By Matt Rowson
Before I start I want to make it very clear to those who have accused me of blindly hating everybody that I have nothing against Preston North End in particular. They don't play in some tin-pot little hell hole which should have been condemned ten years ago, they haven't gone out and spent seven million quid on Premiership has-beens and nearly-weres and they don't have a pompous git with a dodgy barnet in charge who thinks he is qualified to run the game better than any referee.
They are, however, indisputably irritating in a tiresome sort of way. I will not dwell on never seeming to be able to obtain the team picture in any of my Panini sticker albums, although the jury should bear this evidence in mind as an early step in the wrong direction. Last season's encounter provides a more recent instance... 90 minutes of battering and frustration before a 90th minute winner courtesy of either Steve Palmer or Devon White, depending on when you think the ball finally crossed the line (I preferred to give it to Devon... Steve is quality and already has enough brownie points, Devon was struggling to survive on comedy value alone).
More recently still, Preston were until last Saturday's fiasco the only team to record a home league victory against the Golden Boys this season. As if we haven't had enough of Burnley just recently, the Lilywhites' squad contains a good number of imports from their Lancashire neighbours... winger David Eyres, the twice-over unfortunate Kurt Nogan (think about it), and excellent but sadly absent fullback Gary Parkinson all joined Preston from the Clarets. Elsewhere, Preston also endear themselves by having jumped on the bandwagon of shelling out barrelfulls of cash for Manchester United rejects by boasting the £500,000 midfielder Michael Appleton (remind me who United lost to in last season's Youth Cup ?). An altogether more sensible investment was centre-half Sean Gregan, signed last season from Darlington for £300,000, and now winning many plaudits and a (rebuffed) bid of twice the amount from Aston Villa. The midfield also features Mark Rankine, once the engine of GT's Wolves midfield, and Lee Ashcroft, back from sabbatical at West Brom.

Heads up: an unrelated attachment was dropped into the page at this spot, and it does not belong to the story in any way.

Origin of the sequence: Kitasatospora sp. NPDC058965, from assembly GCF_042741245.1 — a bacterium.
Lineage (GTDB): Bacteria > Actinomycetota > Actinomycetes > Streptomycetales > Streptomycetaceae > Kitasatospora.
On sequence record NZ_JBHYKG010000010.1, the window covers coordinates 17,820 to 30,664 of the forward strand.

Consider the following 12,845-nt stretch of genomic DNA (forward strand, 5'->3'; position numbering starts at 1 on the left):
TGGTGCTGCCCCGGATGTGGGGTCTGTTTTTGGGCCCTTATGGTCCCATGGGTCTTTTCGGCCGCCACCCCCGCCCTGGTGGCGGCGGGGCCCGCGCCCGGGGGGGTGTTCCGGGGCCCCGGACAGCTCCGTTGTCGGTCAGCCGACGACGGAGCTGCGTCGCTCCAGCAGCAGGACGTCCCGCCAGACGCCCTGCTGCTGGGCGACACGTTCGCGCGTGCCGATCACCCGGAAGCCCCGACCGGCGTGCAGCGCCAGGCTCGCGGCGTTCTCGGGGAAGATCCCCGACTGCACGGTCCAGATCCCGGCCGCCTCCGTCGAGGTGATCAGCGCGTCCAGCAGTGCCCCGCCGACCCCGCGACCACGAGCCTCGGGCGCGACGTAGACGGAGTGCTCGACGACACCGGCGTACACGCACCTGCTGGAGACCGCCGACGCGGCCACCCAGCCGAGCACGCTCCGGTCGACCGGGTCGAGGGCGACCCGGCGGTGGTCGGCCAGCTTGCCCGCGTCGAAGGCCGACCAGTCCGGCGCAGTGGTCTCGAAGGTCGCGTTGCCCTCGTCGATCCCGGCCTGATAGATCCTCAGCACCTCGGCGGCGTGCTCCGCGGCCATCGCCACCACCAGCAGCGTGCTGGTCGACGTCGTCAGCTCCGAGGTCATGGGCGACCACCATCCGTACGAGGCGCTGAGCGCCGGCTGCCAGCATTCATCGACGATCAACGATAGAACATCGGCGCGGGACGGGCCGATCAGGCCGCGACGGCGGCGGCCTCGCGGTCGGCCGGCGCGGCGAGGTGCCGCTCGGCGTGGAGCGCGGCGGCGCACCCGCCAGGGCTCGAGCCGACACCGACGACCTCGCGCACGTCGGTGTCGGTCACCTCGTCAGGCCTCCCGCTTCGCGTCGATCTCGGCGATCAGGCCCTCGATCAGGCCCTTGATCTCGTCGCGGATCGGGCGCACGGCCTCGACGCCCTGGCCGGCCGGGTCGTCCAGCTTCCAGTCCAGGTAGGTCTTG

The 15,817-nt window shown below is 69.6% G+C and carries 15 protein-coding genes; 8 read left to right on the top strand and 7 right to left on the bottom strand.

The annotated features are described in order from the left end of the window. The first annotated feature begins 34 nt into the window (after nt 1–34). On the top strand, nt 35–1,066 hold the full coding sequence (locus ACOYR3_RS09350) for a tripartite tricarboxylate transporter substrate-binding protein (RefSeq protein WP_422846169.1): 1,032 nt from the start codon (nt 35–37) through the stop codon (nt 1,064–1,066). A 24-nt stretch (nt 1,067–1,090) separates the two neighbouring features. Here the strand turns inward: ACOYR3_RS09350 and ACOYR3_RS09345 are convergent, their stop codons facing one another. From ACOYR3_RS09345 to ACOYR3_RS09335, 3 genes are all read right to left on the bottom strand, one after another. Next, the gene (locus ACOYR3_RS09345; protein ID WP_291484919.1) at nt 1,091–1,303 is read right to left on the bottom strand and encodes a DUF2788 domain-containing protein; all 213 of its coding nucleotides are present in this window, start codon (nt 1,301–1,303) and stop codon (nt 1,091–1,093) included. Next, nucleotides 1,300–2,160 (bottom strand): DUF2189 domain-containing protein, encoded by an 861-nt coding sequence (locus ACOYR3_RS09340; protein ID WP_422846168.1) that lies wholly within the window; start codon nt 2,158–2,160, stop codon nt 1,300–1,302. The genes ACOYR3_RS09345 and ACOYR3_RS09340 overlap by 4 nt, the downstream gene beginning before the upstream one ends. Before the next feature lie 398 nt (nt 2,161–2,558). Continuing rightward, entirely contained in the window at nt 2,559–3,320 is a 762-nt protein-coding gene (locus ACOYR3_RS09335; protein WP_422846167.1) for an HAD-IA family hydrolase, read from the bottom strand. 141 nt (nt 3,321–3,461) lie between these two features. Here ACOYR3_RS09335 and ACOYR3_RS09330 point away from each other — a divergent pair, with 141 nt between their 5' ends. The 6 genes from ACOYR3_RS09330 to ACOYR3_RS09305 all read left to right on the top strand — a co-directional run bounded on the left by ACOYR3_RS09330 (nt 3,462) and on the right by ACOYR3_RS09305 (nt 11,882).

Preston's recent form has been poor, seeing them slide down the table to the point where they're barely ahead of Luton. Whilst Fulham have capably demonstrated how a couple of wins can make all the difference in making your league position look far stronger than it is, Gary Peters has paid for his team's slide (and not before time, according to Preston's unofficial website). Rumours persist that Preston are about to jump on yet another bandwagon just as the wheels fall off by appointing a big-name manager in Ian Rush. Interestingly, caretaker David Moyes has been appointed to tide things over until the end of the season when, by complete coincidence, Rush is reported to be hanging up his boots. Read Chris Lawton's excellent article "A worrying trend" if you too are the chairman of a lower division club with too much time on your hands.
I can't think of anything else worth saying about Preston, beyond the hope that we beat them hollow, so I'll finishing by spiralling off on an ever-popular tangent with a quote from Les Ferdinand's autobiography, which describes Ray Wilkins' words of wisdom when Les was put out at being subbed by the insane Don Howe at Q.P.R. :
"Whenever you're doing well in this game, there is always someone who'll turn round and kick you in the bollocks."
Maybe he should send a copy to Mickey Adams. One hopes that Wycombe return the favour on Saturday.